Pressure on a vertical rectangular plate submerged in water

  • #1
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The question goes as follows..:

A car driver has an accident and drives into a lake. The car sinks to the bottom. The distance from the car door to the water surface is 10m. The car door is 0.9m wide and 1.3m tall. Assume that the car door can be approximated as a vertical rectangular plate and that the car is filled with air.

A) Calculate the pressure force acting on the door

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The solution manual solves the problem by calculating the hydrostatic force halfway down the car door,

i.e. F = rho*g*(10+0.5*1.3) / 1.3*0.9

Isn't this wrong? My idea was to calculate the force by using the "prism" method, described here: https://en.wikipedia.org/wiki/Pressure_prism
 

Answers and Replies

  • #2
BvU
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Hello K, :welcome:

Well, do you get a different answer ?
 
  • #3
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Yeah, I get a different answer. I get ~122kN while the above mentioned formula gives ~89kN
 
  • #4
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Could you show the steps ?
 
  • #5
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After looking at the solution manual I believe that the author has just mixed up the definition of Pressure. By multiplying and not dividing the area on the hydrostatic force halfway down the car door I get the same answer as mine. I get 122kN by the way. I assume that is the correct answer? :-)
 
  • #6
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I get 122 kN too. A dimension check would have shown the / 1.3 in the expression can't be right.

Is it clear to you why the prism expression gives the same result as taking the pressure halfway ?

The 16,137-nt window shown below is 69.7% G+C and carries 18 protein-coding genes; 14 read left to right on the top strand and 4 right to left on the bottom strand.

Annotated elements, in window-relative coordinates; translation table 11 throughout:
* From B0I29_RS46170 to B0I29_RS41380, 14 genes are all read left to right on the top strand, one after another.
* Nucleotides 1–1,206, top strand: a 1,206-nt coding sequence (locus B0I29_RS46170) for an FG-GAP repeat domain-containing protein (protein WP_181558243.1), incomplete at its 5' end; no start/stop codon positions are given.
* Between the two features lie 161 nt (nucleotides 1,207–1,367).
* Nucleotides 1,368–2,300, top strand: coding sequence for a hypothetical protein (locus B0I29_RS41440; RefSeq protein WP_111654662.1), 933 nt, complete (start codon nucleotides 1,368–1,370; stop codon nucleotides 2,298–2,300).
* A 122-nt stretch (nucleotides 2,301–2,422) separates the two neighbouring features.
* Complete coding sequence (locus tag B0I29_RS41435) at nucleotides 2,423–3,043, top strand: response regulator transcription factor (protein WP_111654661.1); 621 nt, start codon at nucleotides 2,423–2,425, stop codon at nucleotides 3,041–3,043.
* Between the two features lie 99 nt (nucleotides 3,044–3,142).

• #7
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Nope, could you explain it? :-)
 
  • #8
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$$F = \int p\,dA = \int \rho g h \;d(w\times h) = \rho g w \int h \,dh = {1\over 2} \rho g w \left . h^2 \displaystyle \right |_{bot}^{top} =\\ {1\over 2 } \rho g w (h_{top}^2 - h_{bot}^2) = \rho g w (h_{top} - h_{bot}) {1\over 2 } (h_{top} + h_{bot}) = \rho g A\, h_{\rm average} $$
with ## A## the area, ##w## the width.
 
  • #9
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Thank you. In these expressions, what is htop and hbot?
 
  • #10
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10 and 11.3 m, respectively :rolleyes:
 
  • #11
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Thanks! I guess there generally will be no difference if you integrate the other way around - i.e. from top to bottom?
 
  • #12
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Correct. If you integrate from bottom to top ##dA = w\,dh##, but if you integrate from top to bottom, then ##dA = -w\,dh## :cool:
 
  • #13
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So you get a negative answer regardless?
 
  • #15
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Should that be -10 and -11.3 ?
As always, Haru is right ! I used ##dh>0## for #8, so I chose up as positive. As a consequence, ##g < 0## :rolleyes:

So you get a negative answer regardless?
Good remark -- My sloppiness..o:) (although with ##g<0## the answer is positive)

Leaves us the question: what is the meaning of a plus or minus sign.

##p=\rho g h## comes from ##\Delta p=\rho g \Delta h##, so ##p - p_{\rm surface} = \rho g (h - h_{\rm surface}) ## where we take ##h## and ##g## in the same direction ( you take the depth and use ##g > 0## or you take the height and use ##g < 0##.

As you know, ##F## is a vector ##\vec F## and ##p## is a scalar (a number without direction). Therefore ##dF = p \;dA## should in fact be written as ##\vec F = p\;d\overrightarrow {A}## and we need to establish coordinates. That means work and I try to avoid that ( -- except sometimes in the PF context --) . I know the force is inwards so I don't pay attention to the sign. I also know that the other door experiences the same force, but in the opposite direction. In this exercise, ##\| \vec F\| ## is the answer.

In #8 I should have written ##\vec F = \displaystyle \iint \ p \;d\overrightarrow {A} ## and the established coordinates would hopefully tell me the two force vectors for the two doors both point inwards.

I've forgotten the exact definition of ##d \overrightarrow A##, though... :confused:
 
  • #16
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I guess dh becomes negative because you are integrating from a bigger number to a smaller number?
 

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